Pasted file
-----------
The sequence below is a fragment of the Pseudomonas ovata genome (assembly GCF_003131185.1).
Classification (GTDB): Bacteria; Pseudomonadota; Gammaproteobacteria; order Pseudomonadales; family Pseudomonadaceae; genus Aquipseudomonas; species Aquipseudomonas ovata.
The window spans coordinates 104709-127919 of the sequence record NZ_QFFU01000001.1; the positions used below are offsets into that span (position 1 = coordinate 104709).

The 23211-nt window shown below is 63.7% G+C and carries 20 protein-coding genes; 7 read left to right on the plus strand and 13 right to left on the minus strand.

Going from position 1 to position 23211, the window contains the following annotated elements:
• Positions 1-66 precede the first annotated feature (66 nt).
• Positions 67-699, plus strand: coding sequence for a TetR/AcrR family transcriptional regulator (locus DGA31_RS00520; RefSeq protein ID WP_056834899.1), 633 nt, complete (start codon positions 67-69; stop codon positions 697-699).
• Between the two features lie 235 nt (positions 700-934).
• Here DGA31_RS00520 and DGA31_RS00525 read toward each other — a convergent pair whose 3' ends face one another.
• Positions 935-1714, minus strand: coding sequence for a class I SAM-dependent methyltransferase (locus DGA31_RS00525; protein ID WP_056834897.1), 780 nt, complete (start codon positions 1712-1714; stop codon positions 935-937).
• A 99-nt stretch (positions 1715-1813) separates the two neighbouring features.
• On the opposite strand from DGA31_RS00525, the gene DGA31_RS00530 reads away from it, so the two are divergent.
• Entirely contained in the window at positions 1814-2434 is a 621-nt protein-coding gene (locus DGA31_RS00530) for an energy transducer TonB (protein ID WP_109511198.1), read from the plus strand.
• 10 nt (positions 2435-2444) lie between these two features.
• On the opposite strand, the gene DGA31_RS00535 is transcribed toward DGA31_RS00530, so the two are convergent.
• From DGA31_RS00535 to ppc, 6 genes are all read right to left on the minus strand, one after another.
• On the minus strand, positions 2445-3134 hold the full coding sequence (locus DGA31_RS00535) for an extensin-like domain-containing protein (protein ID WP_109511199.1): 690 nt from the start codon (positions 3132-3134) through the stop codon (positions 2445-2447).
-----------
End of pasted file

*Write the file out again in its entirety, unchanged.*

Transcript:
The sequence below is a fragment of the Pseudomonas ovata genome (assembly GCF_003131185.1).
Classification (GTDB): Bacteria; Pseudomonadota; Gammaproteobacteria; order Pseudomonadales; family Pseudomonadaceae; genus Aquipseudomonas; species Aquipseudomonas ovata.
The window spans coordinates 104709-127919 of the sequence record NZ_QFFU01000001.1; the positions used below are offsets into that span (position 1 = coordinate 104709).

The 23211-nt window shown below is 63.7% G+C and carries 20 protein-coding genes; 7 read left to right on the plus strand and 13 right to left on the minus strand.

Going from position 1 to position 23211, the window contains the following annotated elements:
• Positions 1-66 precede the first annotated feature (66 nt).
• Positions 67-699, plus strand: coding sequence for a TetR/AcrR family transcriptional regulator (locus DGA31_RS00520; RefSeq protein ID WP_056834899.1), 633 nt, complete (start codon positions 67-69; stop codon positions 697-699).
• Between the two features lie 235 nt (positions 700-934).
• Here DGA31_RS00520 and DGA31_RS00525 read toward each other — a convergent pair whose 3' ends face one another.
• Positions 935-1714, minus strand: coding sequence for a class I SAM-dependent methyltransferase (locus DGA31_RS00525; protein ID WP_056834897.1), 780 nt, complete (start codon positions 1712-1714; stop codon positions 935-937).
• A 99-nt stretch (positions 1715-1813) separates the two neighbouring features.
• On the opposite strand from DGA31_RS00525, the gene DGA31_RS00530 reads away from it, so the two are divergent.
• Entirely contained in the window at positions 1814-2434 is a 621-nt protein-coding gene (locus DGA31_RS00530) for an energy transducer TonB (protein ID WP_109511198.1), read from the plus strand.
• 10 nt (positions 2435-2444) lie between these two features.
• On the opposite strand, the gene DGA31_RS00535 is transcribed toward DGA31_RS00530, so the two are convergent.
• From DGA31_RS00535 to ppc, 6 genes are all read right to left on the minus strand, one after another.
• On the minus strand, positions 2445-3134 hold the full coding sequence (locus DGA31_RS00535) for an extensin-like domain-containing protein (protein ID WP_109511199.1): 690 nt from the start codon (positions 3132-3134) through the stop codon (positions 2445-2447).